A perplexing and potentially very troublesome problem affecting Xerox scanners has been explained and fixed, thanks to some sleuthing by a savvy software engineer—and a bit of viral attention on the Internet.
D. Kriesel, a German Ph.D. student studying computational geometry, encountered a strange problem when scanning a blueprint on a common Xerox office scanner. The numbers denoting the square footage of rooms were totally wrong, and what's more, they changed when he scanned the blueprint again.
Intrigued, Kriesel tried scanning a table of costs and figures. Numbers changed again—but not wildly, just by a little bit: 54.60 became 54.80, for instance. And it wasn't just a blurry scan or a misplaced pixel—these were fully formed, unmistakable characters.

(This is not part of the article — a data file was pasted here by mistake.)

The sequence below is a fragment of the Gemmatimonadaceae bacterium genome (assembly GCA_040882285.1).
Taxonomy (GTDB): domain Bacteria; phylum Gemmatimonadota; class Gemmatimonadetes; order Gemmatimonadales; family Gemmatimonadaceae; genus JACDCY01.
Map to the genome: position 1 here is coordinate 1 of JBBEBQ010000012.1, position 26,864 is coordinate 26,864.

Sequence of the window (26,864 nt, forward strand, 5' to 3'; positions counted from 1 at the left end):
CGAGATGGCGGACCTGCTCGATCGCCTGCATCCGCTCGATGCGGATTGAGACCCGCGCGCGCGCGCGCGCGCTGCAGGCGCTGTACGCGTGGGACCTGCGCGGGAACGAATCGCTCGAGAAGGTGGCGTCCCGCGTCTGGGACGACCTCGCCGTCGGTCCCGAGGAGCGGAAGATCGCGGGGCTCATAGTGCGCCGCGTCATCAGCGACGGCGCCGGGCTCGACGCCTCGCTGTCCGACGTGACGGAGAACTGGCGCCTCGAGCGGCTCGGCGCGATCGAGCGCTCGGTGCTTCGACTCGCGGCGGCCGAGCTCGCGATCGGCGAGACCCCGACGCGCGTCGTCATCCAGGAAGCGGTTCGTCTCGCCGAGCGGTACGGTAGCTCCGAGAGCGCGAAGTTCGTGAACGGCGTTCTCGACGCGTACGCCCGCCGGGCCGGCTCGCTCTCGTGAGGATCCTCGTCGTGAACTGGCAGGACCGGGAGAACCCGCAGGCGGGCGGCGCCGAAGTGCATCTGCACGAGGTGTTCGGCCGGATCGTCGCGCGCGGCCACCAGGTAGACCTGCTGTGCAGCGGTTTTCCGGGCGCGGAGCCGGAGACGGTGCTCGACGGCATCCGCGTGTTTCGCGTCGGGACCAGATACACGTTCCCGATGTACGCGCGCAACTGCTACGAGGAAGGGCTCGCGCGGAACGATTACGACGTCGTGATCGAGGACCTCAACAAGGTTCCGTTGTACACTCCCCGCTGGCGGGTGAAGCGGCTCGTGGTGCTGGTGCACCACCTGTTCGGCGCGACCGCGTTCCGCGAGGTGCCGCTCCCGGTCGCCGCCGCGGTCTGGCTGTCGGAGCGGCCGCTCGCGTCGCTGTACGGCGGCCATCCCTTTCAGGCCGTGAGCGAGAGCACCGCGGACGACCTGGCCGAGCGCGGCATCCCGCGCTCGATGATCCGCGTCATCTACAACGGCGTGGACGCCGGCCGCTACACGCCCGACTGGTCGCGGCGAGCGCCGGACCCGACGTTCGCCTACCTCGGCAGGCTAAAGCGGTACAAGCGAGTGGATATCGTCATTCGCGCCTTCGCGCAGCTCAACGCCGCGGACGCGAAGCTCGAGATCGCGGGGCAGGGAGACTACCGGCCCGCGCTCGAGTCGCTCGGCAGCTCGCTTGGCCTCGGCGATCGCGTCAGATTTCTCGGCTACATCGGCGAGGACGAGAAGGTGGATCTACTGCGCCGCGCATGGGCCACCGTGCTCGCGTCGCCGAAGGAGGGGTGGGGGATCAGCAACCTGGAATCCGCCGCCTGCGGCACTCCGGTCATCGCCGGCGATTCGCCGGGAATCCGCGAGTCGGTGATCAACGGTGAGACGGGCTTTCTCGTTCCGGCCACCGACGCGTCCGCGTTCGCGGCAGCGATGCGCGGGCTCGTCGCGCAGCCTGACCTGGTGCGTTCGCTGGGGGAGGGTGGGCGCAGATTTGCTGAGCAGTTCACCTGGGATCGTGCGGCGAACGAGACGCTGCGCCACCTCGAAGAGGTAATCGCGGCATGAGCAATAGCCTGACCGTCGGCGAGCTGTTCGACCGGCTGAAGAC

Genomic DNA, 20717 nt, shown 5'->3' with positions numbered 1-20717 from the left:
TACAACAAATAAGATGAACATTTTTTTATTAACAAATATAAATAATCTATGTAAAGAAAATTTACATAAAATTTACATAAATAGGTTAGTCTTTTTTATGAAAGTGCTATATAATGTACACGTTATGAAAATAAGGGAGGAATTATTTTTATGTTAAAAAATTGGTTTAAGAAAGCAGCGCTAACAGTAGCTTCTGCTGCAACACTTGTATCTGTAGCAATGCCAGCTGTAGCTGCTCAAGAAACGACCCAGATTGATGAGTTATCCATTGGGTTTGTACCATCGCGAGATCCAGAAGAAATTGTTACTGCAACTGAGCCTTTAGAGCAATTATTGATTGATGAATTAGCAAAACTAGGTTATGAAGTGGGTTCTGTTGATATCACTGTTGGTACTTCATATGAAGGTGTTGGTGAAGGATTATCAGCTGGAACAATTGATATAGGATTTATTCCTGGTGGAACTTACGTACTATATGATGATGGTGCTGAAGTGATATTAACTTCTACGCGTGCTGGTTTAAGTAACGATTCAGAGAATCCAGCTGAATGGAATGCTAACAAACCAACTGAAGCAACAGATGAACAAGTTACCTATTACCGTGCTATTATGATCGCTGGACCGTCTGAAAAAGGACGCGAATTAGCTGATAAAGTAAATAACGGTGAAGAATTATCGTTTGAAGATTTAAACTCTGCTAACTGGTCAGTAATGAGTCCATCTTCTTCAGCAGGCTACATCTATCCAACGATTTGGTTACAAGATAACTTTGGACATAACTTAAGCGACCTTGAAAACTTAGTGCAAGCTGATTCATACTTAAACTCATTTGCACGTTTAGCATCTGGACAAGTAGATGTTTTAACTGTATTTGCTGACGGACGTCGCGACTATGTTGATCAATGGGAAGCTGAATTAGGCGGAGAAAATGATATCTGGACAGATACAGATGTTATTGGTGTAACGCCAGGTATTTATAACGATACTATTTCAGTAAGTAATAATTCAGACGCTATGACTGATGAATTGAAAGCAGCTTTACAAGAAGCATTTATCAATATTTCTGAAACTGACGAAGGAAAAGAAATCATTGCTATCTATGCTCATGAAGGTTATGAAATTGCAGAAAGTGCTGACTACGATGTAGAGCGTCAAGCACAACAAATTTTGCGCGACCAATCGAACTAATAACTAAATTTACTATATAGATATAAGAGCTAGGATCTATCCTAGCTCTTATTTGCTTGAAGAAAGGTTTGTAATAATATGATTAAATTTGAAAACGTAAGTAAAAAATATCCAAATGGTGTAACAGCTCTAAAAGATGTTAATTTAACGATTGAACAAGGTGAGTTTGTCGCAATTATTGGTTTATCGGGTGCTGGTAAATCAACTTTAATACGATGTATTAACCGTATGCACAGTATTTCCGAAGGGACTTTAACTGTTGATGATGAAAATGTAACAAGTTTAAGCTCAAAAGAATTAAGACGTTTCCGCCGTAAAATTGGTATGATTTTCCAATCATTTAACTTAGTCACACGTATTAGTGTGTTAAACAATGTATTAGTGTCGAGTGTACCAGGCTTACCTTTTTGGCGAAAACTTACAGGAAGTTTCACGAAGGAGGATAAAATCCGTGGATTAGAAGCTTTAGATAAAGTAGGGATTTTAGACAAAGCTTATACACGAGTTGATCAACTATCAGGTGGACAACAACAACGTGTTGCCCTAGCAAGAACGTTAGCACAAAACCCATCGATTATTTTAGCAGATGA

This was concerning. Kriesel wrote a blog post about it (after alerting Xerox), and before long the post was being linked to by others who had encountered or could reproduce the problem. Xerox, he said, thought at first that he was just playing a joke. And indeed, the whole situation has an air of satire—machines switching digits around just to vex their humans.